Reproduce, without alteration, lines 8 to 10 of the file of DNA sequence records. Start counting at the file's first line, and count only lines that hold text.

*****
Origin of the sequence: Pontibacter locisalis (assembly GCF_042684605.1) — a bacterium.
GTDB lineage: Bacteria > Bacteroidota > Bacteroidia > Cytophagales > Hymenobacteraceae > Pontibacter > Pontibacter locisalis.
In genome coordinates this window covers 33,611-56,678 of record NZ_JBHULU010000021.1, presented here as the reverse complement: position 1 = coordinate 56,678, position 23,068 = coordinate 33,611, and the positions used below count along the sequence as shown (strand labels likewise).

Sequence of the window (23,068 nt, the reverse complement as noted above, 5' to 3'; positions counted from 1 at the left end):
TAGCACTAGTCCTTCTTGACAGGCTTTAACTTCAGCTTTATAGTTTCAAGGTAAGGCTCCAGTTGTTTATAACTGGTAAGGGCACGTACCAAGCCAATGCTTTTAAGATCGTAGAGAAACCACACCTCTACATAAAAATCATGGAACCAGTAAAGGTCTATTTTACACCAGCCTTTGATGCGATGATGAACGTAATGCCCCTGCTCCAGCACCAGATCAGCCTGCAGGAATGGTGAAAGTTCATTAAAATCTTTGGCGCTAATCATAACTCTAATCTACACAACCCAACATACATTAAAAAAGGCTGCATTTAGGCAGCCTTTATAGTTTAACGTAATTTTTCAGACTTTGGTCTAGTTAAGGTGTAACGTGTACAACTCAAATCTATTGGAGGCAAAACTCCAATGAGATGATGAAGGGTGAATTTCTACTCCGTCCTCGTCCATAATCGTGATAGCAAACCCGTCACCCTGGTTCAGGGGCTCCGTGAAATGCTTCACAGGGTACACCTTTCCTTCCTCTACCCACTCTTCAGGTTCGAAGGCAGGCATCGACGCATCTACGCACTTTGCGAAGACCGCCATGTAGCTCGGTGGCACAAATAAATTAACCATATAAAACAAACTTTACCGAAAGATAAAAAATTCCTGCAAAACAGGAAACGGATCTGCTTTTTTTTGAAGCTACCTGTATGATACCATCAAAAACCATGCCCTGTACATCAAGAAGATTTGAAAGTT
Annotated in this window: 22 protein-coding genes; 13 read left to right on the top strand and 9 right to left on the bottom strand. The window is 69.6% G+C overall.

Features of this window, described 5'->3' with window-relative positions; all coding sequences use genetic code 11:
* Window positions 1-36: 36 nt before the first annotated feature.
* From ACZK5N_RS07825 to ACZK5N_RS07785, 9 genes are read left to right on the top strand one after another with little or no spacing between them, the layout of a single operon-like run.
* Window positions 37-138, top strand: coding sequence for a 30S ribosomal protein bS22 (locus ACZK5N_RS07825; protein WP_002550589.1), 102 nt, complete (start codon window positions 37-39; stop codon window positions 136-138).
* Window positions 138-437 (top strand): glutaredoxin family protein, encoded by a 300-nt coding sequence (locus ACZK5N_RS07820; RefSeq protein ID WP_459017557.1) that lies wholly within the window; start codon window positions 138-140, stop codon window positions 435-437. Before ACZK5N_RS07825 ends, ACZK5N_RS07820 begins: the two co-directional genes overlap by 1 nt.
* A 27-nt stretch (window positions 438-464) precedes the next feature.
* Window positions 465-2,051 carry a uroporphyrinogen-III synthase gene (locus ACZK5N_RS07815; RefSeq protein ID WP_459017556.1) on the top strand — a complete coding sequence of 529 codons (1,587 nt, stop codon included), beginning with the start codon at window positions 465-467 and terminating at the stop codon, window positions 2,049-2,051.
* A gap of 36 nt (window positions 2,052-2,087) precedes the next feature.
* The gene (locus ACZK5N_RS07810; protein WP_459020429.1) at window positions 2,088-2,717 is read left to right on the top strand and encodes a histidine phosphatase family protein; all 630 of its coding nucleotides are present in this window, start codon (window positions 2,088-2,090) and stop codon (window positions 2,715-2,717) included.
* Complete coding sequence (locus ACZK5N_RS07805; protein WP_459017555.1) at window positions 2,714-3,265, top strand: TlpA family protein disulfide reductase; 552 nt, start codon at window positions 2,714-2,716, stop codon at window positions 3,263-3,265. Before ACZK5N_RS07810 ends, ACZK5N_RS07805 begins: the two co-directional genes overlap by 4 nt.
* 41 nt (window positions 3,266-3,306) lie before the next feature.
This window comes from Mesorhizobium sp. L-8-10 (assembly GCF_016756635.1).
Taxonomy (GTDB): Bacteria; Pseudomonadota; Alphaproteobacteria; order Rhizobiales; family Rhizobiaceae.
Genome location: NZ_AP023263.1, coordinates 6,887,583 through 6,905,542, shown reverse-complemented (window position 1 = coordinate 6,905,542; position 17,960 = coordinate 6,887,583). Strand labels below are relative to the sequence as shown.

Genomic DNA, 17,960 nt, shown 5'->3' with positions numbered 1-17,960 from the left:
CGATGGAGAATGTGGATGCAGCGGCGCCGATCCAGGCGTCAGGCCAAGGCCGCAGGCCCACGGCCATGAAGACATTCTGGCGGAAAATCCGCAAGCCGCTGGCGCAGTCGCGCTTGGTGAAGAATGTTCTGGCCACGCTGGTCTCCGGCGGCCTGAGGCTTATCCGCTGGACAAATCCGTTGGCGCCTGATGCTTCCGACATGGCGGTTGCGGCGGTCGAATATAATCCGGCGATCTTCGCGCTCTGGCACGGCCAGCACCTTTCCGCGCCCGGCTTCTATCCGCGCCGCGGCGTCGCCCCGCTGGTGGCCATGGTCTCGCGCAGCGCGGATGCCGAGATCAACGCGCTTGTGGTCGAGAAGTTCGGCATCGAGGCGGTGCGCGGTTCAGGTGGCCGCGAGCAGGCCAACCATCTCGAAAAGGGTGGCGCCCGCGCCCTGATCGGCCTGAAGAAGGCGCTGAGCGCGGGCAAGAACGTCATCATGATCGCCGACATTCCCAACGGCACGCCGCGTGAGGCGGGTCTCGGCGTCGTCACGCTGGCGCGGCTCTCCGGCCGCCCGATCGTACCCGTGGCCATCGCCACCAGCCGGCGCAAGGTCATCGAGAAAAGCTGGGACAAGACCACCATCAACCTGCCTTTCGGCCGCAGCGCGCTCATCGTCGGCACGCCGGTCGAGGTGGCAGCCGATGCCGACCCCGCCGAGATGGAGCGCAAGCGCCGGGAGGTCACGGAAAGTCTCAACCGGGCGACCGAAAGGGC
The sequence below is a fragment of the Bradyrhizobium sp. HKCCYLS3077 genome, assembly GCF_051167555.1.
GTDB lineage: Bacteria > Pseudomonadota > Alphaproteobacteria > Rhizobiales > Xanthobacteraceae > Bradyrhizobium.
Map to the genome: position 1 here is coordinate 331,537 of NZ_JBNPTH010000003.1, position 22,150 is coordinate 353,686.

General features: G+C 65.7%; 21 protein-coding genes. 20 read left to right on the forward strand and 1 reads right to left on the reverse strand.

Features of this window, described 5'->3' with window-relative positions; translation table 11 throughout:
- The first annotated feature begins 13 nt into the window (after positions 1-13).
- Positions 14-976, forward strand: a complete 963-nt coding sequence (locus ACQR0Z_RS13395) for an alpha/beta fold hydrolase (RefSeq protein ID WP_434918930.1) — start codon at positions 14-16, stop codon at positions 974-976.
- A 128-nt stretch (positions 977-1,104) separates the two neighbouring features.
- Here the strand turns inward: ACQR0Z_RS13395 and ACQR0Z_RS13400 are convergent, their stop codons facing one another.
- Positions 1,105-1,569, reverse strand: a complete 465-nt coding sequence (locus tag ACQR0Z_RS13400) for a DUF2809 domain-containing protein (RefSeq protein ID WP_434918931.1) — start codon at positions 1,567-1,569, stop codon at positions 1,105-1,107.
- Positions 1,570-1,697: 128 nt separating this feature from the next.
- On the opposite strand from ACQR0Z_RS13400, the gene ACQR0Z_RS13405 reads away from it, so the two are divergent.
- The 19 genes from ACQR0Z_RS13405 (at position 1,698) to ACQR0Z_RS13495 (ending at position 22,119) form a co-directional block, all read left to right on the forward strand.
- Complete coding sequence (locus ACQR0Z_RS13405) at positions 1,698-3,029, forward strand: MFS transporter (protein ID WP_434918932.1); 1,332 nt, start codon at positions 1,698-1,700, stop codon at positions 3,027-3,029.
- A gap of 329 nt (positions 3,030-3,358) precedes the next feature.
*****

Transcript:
* Window positions 1-36: 36 nt before the first annotated feature.
* From ACZK5N_RS07825 to ACZK5N_RS07785, 9 genes are read left to right on the top strand one after another with little or no spacing between them, the layout of a single operon-like run.
* Window positions 37-138, top strand: coding sequence for a 30S ribosomal protein bS22 (locus ACZK5N_RS07825; protein WP_002550589.1), 102 nt, complete (start codon window positions 37-39; stop codon window positions 136-138).